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Development. 1999 Jun;126(12):2785-97.

Signalling by the RET receptor tyrosine kinase and its role in the development of the mammalian enteric nervous system.

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  • 1Divisions of Developmental Neurobiology and Neurobiology, MRC, National Institute for Medical Research, The Ridgeway, Mill Hill, London, NW7 1AA, UK.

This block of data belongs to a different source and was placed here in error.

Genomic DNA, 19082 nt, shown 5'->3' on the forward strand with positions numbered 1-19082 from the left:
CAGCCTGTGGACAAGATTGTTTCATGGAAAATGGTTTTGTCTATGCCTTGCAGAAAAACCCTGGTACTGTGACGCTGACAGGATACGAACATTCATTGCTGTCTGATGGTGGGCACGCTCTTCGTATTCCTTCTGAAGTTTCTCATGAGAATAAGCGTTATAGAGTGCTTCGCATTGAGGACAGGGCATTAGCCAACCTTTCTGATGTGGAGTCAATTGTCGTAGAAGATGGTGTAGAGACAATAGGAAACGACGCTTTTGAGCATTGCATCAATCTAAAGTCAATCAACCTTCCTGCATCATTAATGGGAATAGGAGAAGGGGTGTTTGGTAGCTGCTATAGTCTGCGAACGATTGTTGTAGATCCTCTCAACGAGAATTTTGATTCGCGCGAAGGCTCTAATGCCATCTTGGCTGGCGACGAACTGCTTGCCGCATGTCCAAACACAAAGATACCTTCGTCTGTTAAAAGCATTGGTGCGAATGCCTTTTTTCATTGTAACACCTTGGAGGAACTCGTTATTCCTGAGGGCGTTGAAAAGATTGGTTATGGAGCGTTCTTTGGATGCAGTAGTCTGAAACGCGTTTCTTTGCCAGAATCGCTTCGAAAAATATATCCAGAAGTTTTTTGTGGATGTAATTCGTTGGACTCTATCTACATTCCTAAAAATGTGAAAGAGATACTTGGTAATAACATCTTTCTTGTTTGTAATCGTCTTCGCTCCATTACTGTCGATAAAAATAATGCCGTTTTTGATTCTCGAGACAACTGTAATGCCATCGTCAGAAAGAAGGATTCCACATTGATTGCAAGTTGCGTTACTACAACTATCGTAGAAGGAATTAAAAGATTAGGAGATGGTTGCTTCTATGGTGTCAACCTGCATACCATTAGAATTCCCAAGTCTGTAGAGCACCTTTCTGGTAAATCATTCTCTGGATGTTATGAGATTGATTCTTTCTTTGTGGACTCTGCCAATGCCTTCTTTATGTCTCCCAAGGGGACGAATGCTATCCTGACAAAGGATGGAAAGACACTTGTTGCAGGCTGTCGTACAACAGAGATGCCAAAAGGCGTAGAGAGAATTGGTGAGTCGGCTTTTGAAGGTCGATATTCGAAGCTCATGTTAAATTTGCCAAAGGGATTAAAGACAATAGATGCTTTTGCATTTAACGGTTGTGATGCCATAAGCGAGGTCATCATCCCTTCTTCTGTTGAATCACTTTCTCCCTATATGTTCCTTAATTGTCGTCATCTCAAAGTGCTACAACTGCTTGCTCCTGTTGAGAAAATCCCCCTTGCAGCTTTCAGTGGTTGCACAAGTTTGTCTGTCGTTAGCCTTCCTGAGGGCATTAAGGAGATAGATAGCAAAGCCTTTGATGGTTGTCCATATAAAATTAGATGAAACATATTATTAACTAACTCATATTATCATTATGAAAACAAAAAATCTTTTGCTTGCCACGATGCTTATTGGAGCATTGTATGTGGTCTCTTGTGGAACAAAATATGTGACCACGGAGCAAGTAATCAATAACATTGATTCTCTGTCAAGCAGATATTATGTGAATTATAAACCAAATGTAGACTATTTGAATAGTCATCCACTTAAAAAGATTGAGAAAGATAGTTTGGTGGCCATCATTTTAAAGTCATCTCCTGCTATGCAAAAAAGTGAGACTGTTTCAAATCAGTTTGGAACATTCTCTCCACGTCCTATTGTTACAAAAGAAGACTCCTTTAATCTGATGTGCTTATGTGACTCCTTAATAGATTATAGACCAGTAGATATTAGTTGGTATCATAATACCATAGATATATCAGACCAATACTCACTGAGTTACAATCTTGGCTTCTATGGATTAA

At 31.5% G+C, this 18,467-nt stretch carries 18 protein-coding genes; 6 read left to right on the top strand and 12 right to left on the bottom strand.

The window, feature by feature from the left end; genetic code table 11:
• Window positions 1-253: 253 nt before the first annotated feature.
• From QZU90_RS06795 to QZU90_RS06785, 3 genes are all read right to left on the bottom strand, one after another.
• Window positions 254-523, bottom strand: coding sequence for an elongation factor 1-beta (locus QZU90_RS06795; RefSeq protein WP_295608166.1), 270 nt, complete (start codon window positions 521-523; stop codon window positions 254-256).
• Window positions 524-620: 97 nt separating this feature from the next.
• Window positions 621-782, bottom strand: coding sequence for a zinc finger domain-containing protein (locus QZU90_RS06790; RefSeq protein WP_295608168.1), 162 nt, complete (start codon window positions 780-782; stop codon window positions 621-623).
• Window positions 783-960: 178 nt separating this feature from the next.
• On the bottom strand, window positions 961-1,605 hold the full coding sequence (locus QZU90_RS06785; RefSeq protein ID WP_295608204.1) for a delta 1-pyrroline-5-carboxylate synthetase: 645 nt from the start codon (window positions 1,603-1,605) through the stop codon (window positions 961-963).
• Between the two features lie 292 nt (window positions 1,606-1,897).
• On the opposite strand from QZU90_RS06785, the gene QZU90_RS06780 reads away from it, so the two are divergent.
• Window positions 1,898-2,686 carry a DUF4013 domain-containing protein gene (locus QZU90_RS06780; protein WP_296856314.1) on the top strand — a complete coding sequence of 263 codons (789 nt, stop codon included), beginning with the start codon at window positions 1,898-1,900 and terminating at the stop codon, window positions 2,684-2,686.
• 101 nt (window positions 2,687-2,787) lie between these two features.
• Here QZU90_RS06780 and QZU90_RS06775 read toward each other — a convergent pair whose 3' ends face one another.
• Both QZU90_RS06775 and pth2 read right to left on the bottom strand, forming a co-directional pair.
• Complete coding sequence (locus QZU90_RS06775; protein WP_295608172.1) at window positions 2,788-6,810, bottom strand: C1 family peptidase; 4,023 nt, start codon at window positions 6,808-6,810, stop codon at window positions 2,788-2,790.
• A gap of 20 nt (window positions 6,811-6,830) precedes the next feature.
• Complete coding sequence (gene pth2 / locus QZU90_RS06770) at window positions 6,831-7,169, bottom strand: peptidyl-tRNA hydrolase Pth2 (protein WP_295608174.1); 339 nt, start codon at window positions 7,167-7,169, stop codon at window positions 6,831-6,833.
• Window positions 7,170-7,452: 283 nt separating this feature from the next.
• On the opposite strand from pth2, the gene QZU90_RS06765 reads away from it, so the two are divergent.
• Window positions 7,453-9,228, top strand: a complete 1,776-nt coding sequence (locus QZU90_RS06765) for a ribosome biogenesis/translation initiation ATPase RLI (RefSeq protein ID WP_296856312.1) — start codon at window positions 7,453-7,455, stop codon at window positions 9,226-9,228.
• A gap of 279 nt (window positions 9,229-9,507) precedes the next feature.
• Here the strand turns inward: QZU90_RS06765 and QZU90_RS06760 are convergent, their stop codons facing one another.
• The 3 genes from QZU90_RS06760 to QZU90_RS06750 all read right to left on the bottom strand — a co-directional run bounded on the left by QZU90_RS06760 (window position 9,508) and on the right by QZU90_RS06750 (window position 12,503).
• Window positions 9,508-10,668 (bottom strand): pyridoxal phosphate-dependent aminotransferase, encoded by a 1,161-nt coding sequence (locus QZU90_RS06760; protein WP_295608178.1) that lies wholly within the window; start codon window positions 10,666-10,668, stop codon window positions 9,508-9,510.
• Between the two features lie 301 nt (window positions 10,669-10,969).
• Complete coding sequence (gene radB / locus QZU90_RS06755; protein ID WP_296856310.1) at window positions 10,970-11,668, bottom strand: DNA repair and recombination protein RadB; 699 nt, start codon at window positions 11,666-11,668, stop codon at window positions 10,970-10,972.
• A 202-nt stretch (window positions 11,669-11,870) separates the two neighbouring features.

RET is a member of the receptor tyrosine kinase (RTK) superfamily, which can transduce signalling by glial cell line-derived neurotrophic factor (GDNF) and neurturin (NTN) in cultured cells. In order to determine whether in addition to being sufficient, RET is also necessary for signalling by these growth factors, we studied the response to GDNF and NTN of primary neuronal cultures (peripheral sensory and central dopaminergic neurons) derived from wild-type and RET-deficient mice. Our experiments show that absence of a functional RET receptor abrogates the biological responses of neuronal cells to both GDNF and NTN. Despite the established role of the RET signal transduction pathway in the development of the mammalian enteric nervous system (ENS), very little is known regarding its cellular mechanism(s) of action. Here, we have studied the effects of GDNF and NTN on cultures of neural crest (NC)-derived cells isolated from the gut of rat embryos. Our findings suggest that GDNF and NTN promote the survival of enteric neurons as well as the survival, proliferation and differentiation of multipotential ENS progenitors present in the gut of E12.5-13.5 rat embryos. However, the effects of these growth factors are stage-specific, since similar ENS cultures established from later stage embryos (E14. 5-15.5), show markedly diminished response to GDNF and NTN. To examine whether the in vitro effects of RET activation reflect the in vivo function(s) of this receptor, the extent of programmed cell death was examined in the gut of wild-type and RET-deficient mouse embryos by TUNEL histochemistry. Our experiments show that a subpopulation of enteric NC undergoes apoptotic cell death specifically in the foregut of embryos lacking the RET receptor. We suggest that normal function of the RET RTK is required in vivo during early stages of ENS histogenesis for the survival of undifferentiated enteric NC and their derivatives.

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